On Wednesday the British embassy in Tripoli said that after the attack in June UK diplomats were pulled out of Benghazi. "Nobody is based there permanently. We have a villa there and an office, with staff travelling there from time to time," it said. No British staff were injured during Tuesday's attack on the US mission, it added.
Benghazi was the cradle of Libya's revolution last year against Muammar Gaddafi. The rebels' military victory was made possible by a Nato air campaign against regime targets, supported by the US. But in recent months radical Islamist groups have become increasingly active in much of the east of the country, threatening the country's weak civilian government in Tripoli.
According to the Libya Herald, citing local witnesses, those who attacked the US mission included members of the hardline Islamist group Ansar Al-Sharia. It reported that Libyan security forces tried to defend the embassy building but withdrew under heavy fire. The attackers opened fire on the buildings and threw homemade bombs into the compound, setting off small explosions. Fires burned around the compound.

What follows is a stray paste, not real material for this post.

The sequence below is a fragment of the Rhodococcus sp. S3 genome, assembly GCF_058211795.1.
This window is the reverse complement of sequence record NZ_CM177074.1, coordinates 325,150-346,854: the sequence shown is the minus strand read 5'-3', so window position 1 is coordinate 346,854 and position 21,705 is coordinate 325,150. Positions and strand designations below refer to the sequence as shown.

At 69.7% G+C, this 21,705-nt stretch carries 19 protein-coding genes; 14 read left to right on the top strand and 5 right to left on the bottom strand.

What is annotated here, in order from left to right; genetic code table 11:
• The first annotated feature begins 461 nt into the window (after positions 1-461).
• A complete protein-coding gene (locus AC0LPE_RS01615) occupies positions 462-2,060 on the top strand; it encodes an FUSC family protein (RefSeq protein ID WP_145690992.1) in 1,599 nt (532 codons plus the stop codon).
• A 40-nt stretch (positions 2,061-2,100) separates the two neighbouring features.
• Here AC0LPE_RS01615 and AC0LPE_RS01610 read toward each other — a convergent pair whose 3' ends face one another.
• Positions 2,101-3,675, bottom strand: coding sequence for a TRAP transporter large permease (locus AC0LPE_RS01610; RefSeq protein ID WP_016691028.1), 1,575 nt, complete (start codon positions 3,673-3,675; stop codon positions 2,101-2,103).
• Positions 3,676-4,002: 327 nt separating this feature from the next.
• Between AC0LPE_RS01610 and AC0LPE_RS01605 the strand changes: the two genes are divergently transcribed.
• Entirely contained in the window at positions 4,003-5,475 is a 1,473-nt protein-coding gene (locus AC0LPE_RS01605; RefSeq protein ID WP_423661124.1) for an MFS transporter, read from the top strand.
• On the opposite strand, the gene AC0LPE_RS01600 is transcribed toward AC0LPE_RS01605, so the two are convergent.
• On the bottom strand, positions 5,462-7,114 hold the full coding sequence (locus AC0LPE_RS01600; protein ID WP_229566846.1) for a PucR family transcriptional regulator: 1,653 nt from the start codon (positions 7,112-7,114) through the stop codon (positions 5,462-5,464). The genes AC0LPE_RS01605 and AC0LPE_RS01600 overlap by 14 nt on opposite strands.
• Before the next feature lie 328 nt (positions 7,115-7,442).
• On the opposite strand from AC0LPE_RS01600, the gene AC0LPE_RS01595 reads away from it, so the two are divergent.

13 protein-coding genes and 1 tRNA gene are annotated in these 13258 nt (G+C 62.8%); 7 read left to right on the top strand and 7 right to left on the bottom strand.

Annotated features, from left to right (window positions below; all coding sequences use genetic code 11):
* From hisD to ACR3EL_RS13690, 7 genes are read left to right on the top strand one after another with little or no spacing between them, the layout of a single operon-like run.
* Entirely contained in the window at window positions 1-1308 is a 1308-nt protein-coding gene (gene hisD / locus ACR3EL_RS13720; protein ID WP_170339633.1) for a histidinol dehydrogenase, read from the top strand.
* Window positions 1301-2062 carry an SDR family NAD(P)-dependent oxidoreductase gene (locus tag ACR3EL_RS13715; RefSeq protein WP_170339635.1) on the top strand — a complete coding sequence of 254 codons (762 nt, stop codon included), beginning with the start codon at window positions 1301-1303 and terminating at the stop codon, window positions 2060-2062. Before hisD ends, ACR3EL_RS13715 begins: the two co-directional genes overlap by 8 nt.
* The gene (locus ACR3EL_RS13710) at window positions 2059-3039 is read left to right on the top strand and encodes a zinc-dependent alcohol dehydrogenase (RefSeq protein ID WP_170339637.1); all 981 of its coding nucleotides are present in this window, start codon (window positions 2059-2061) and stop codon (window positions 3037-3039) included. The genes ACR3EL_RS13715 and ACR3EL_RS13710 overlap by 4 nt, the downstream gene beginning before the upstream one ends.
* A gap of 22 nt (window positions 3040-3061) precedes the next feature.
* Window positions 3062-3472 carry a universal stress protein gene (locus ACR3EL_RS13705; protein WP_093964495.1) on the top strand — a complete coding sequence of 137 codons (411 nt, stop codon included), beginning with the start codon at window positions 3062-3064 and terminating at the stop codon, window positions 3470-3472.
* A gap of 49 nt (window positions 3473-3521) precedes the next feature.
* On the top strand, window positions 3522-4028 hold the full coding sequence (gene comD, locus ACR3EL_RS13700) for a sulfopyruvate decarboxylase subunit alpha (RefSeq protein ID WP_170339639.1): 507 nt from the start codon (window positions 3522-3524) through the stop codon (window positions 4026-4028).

The assault followed a protest in neighbouring Egypt where demonstrates scaled the walls of the US embassy, tore down the US flag, and burned it during a protest over the same film which they said insulted the prophet Muhammad.
Speaking on Tuesday – before the death of the US ambassador was reported – the US secretary of state, Hillary Clinton, said she was heartbroken at the death of a US officer in Benghazi. "I condemn in the strongest terms the attack on our mission in Benghazi today," Clinton said in a statement. "We have confirmed that one of our State Department officers was killed. We are heartbroken by this terrible loss. Our thoughts and prayers are with his family and those who have suffered in this attack."